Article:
Many contributors to this blog have mentioned before Xi Jinping’s expansive anti-corruption campaign (myself, Miller, Helvey, and Brister). China Daily reports that Guangdong official Wang Kewei has become the latest casualty of this purge. Charged with violating Party ethics guidelines and State laws, Wang is the second senior official in the Guangdong Provincial Department of… Continue reading R&D Spending Plagued with Embezzlement, China Eyes Reform
You might not be aware that Yao Ming, the former Houston Rockets center and NBA legend, is a delegate in the Chinese People’s Political Consultative Conference (CPPCC). Though China’s parliament, the National People’s Congress (NPC), is technically unicameral, the CPPCC is often considered the Upper House of China’s Two Assemblies. According to Yao, “the CPPCC… Continue reading Yao Ming Posts Up for the Elephants
To follow up on Bloomer’s post regarding China’s currency valuation (the CNY will now be allowed to fluctuate up and down by as much as 2% per day against the USD), China is undertaking some other serious financial reforms under President Xi Jinping. Former Prime Minister Wen Jiabao said over two years ago that Chinese… Continue reading China’s Next Reform: Private Banking
To follow up on Austin Tamayo’s latest post about China’s stance on Russia’s annexation of Crimea following the toppling of Ukraine’s Kremlin-friendly President Yanukovych: it is useful to examine China’s response, both explicit and implicit. Last week China announced that its defense budget for 2014 would be USD 132 billion, an increase of 12.2% over… Continue reading The Politics of Annexation
As Austin Miller wrote in his previous post, Xi Jinping’s anti-corruption campaign is having a stark effect on luxury purveyors in China: in fact, “a leading cognac brand has seen sales fall by 30%,” sales of shark fin dropped 70% in 2013, and imports of Swiss watches were down 24% in the first quarter. But… Continue reading Is Chinese Luxury Coming Home?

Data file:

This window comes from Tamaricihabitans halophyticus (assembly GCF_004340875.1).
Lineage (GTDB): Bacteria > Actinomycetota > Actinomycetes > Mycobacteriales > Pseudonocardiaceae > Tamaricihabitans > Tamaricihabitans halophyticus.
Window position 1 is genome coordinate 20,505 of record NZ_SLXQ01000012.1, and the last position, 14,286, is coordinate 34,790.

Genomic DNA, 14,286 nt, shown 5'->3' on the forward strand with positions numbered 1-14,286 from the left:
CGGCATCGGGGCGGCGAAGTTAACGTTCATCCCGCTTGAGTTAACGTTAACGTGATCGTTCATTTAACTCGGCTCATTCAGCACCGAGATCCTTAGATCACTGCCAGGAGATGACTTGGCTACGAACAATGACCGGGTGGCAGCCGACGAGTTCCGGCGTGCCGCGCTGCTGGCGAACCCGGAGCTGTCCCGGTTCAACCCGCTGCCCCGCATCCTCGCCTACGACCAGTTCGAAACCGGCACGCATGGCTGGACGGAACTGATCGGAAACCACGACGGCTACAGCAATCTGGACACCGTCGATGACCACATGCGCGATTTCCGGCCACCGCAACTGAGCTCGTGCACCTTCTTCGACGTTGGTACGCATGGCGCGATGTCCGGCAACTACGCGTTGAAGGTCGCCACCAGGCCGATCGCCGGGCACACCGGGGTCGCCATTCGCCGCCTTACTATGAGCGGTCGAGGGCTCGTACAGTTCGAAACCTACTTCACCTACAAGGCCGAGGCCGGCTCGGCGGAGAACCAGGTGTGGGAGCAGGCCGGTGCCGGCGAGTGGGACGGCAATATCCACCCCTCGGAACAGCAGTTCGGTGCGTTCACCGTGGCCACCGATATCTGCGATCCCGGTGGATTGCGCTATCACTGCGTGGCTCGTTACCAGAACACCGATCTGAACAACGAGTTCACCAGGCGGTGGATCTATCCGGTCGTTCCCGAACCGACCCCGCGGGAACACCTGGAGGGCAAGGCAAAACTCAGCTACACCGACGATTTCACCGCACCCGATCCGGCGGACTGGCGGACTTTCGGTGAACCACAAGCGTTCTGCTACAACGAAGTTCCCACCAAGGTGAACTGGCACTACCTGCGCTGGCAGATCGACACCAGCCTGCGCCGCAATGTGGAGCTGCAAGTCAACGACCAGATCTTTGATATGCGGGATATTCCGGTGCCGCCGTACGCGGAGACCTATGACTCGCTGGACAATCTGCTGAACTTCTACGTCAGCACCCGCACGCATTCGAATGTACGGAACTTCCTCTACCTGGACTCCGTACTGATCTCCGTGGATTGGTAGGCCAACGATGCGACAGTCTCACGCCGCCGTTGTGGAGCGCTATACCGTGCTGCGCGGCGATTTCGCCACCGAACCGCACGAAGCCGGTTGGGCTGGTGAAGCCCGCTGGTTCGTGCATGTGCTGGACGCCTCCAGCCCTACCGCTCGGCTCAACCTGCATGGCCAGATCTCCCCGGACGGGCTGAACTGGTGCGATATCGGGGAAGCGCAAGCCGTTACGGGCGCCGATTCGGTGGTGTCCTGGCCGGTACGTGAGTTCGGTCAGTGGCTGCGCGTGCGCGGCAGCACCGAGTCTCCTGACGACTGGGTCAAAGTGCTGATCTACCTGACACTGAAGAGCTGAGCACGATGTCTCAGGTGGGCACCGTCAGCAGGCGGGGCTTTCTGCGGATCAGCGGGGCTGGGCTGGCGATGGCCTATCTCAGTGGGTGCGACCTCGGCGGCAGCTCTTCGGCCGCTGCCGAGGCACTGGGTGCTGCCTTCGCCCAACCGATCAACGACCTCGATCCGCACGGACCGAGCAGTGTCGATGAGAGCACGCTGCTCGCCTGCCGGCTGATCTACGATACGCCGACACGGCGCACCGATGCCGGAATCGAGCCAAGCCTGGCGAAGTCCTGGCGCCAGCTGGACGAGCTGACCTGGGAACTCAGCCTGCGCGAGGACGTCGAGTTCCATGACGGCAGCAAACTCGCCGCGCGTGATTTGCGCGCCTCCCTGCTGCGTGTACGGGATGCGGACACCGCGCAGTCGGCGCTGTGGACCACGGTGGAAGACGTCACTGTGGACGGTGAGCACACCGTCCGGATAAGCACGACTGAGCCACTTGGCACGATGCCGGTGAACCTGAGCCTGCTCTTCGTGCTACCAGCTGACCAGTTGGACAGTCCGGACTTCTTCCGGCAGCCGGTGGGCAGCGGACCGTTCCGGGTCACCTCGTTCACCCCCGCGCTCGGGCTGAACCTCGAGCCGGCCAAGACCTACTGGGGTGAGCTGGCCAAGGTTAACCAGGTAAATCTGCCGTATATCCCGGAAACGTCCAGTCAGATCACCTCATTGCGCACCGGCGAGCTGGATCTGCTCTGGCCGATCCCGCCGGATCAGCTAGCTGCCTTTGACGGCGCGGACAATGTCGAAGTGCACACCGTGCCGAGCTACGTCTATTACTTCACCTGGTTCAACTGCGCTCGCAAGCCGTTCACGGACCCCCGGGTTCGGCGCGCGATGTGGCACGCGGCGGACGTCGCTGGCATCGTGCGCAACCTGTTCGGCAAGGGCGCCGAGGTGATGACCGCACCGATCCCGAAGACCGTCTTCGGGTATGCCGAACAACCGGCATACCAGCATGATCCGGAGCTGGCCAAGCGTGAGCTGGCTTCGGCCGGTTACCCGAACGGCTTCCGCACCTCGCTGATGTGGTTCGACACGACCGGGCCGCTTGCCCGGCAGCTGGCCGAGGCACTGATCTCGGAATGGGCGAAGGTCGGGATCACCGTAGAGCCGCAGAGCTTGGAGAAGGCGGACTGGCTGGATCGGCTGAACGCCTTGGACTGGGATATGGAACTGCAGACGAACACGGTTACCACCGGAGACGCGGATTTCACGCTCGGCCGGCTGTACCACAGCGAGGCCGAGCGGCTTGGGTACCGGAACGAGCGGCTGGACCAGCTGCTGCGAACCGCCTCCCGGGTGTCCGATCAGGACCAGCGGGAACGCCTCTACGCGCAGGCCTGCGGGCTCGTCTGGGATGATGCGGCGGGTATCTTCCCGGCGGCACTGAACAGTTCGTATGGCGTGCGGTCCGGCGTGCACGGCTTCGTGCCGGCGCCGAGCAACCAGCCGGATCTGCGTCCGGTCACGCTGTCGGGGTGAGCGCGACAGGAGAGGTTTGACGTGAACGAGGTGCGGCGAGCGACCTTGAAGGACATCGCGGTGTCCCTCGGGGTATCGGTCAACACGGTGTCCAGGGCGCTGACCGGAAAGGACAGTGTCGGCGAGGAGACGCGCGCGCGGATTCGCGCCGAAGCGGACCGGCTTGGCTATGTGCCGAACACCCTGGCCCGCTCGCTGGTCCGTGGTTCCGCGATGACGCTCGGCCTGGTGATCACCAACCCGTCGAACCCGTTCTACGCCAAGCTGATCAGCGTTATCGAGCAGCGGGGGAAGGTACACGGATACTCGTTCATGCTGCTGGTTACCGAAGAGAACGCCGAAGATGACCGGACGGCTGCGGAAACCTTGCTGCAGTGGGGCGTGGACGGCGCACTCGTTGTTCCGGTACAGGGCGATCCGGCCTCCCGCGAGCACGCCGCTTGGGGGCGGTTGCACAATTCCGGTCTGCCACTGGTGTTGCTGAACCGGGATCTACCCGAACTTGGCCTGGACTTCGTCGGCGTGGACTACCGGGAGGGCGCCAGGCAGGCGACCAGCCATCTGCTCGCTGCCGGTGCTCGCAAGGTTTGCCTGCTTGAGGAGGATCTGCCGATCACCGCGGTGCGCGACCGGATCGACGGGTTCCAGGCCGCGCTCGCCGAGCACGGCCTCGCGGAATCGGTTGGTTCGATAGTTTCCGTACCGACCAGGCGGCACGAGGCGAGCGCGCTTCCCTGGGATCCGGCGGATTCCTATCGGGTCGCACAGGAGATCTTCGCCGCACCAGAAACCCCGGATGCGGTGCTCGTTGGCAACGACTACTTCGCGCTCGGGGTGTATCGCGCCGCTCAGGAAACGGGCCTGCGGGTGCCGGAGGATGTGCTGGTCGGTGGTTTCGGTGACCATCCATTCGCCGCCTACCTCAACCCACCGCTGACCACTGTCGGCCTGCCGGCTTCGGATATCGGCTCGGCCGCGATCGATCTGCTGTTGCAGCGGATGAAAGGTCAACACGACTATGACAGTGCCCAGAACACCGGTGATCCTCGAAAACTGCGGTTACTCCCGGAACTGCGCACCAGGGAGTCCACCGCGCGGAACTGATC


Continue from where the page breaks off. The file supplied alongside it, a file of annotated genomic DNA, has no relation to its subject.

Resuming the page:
I seem to recall Professor Smitka mentioning in class sometime last week that, despite all the outcry over Beijing’s smog problems, New Delhi’s are actually far worse. Well Professor, the New York Times has vindicated you: over the weekend, the Times published a story claiming that “lately, a very bad day in Beijing is an… Continue reading Is New Delhi’s Air Twice as Bad as Beijing’s?
According to a report from The Economist, twelve were killed last Friday (the 24th) in yet another instance of sectarian clash in Xinjiang Province, China. On the 15th, Chinese authorities had arrested Ilham Tohti. Accused of, among other things, “separatist activities,” Mr. Tohti is a professor, economist, and member of the Uighur minority native to… Continue reading Unrest in the Rimlands
Three weeks ago, George Soros observed that there are “eerie resemblances” between the global financial crisis of 2008 and China’s credit markets. In a blog post on the 20th, I warned of the dangers of China’s local debt crisis, particularly the “shadow banking” element. Today, a Chinese trust investment worth USD 496 million (RMB 3… Continue reading CNN Hacker Launches Currency Reserve Debate
The Chinese economy grew only 7.7% in 2013, the slowest rate since 1999 but still in excess of the government’s target of 7.5%. Despite the slowdown, foreign analysts remain optimistic about future growth, framing the slowdown primarily in terms of avoiding a “hard-landing” and, according to Reuters, transitioning to “better quality development.” Ryan Rutkowski (Peterson… Continue reading China’s Growth Slowdown Signifies Sustainability, Realism
Local Chinese debt—borrowing by provinces, counties, and townships—has grown 67% since 2010, faster than the 40% growth of the national economy during the same period. On December 31st, UBS Securities’ chief China economist Wang Tao described this rate as “alarming,” a day after the National Audit Office released a report tacking this debt at USD… Continue reading China’s Local Debt Crisis